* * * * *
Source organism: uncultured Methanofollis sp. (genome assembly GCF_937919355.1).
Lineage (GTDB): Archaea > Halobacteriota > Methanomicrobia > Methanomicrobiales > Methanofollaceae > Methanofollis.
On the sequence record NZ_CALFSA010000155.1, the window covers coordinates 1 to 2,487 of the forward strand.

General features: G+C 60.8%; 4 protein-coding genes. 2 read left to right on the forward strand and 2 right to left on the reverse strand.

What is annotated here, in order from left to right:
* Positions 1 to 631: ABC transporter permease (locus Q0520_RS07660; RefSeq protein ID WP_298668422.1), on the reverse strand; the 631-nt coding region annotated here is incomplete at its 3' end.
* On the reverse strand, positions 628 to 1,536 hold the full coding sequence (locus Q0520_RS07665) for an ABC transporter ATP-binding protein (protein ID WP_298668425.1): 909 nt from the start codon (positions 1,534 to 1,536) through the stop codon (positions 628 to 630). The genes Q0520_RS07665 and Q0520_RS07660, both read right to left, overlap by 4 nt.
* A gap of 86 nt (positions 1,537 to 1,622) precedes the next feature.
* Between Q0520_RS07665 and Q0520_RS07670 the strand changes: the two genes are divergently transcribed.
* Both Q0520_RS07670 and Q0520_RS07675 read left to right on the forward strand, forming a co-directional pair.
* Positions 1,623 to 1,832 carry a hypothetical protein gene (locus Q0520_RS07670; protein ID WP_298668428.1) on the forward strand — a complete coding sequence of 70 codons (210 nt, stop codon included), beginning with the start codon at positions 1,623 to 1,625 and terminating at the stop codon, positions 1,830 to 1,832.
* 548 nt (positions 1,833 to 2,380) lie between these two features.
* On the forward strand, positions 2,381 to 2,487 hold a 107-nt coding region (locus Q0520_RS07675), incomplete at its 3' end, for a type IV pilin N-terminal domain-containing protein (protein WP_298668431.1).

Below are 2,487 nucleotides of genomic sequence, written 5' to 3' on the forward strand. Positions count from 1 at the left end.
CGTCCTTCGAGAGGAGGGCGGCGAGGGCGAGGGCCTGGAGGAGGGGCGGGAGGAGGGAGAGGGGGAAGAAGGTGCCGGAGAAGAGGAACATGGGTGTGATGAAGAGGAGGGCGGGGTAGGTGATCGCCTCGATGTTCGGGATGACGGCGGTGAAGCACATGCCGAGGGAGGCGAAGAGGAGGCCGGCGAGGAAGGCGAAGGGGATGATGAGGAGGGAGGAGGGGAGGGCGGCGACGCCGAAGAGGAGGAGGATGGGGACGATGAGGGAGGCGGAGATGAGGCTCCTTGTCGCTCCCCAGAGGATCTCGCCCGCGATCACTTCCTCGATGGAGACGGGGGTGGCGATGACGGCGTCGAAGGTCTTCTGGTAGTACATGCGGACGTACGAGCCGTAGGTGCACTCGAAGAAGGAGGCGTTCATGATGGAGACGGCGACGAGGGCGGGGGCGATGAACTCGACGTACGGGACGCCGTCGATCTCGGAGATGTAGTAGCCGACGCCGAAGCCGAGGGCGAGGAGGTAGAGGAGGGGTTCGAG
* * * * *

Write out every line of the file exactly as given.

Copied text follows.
Source organism: uncultured Methanofollis sp. (genome assembly GCF_937919355.1).
Lineage (GTDB): Archaea > Halobacteriota > Methanomicrobia > Methanomicrobiales > Methanofollaceae > Methanofollis.
On the sequence record NZ_CALFSA010000155.1, the window covers coordinates 1 to 2,487 of the forward strand.

General features: G+C 60.8%; 4 protein-coding genes. 2 read left to right on the forward strand and 2 right to left on the reverse strand.

What is annotated here, in order from left to right:
* Positions 1 to 631: ABC transporter permease (locus Q0520_RS07660; RefSeq protein ID WP_298668422.1), on the reverse strand; the 631-nt coding region annotated here is incomplete at its 3' end.
* On the reverse strand, positions 628 to 1,536 hold the full coding sequence (locus Q0520_RS07665) for an ABC transporter ATP-binding protein (protein ID WP_298668425.1): 909 nt from the start codon (positions 1,534 to 1,536) through the stop codon (positions 628 to 630). The genes Q0520_RS07665 and Q0520_RS07660, both read right to left, overlap by 4 nt.
* A gap of 86 nt (positions 1,537 to 1,622) precedes the next feature.
* Between Q0520_RS07665 and Q0520_RS07670 the strand changes: the two genes are divergently transcribed.
* Both Q0520_RS07670 and Q0520_RS07675 read left to right on the forward strand, forming a co-directional pair.
* Positions 1,623 to 1,832 carry a hypothetical protein gene (locus Q0520_RS07670; protein ID WP_298668428.1) on the forward strand — a complete coding sequence of 70 codons (210 nt, stop codon included), beginning with the start codon at positions 1,623 to 1,625 and terminating at the stop codon, positions 1,830 to 1,832.
* 548 nt (positions 1,833 to 2,380) lie between these two features.
* On the forward strand, positions 2,381 to 2,487 hold a 107-nt coding region (locus Q0520_RS07675), incomplete at its 3' end, for a type IV pilin N-terminal domain-containing protein (protein WP_298668431.1).

Below are 2,487 nucleotides of genomic sequence, written 5' to 3' on the forward strand. Positions count from 1 at the left end.
CGTCCTTCGAGAGGAGGGCGGCGAGGGCGAGGGCCTGGAGGAGGGGCGGGAGGAGGGAGAGGGGGAAGAAGGTGCCGGAGAAGAGGAACATGGGTGTGATGAAGAGGAGGGCGGGGTAGGTGATCGCCTCGATGTTCGGGATGACGGCGGTGAAGCACATGCCGAGGGAGGCGAAGAGGAGGCCGGCGAGGAAGGCGAAGGGGATGATGAGGAGGGAGGAGGGGAGGGCGGCGACGCCGAAGAGGAGGAGGATGGGGACGATGAGGGAGGCGGAGATGAGGCTCCTTGTCGCTCCCCAGAGGATCTCGCCCGCGATCACTTCCTCGATGGAGACGGGGGTGGCGATGACGGCGTCGAAGGTCTTCTGGTAGTACATGCGGACGTACGAGCCGTAGGTGCACTCGAAGAAGGAGGCGTTCATGATGGAGACGGCGACGAGGGCGGGGGCGATGAACTCGACGTACGGGACGCCGTCGATCTCGGAGATGTAGTAGCCGACGCCGAAGCCGAGGGCGAGGAGGTAGAGGAGGGGTTCGAG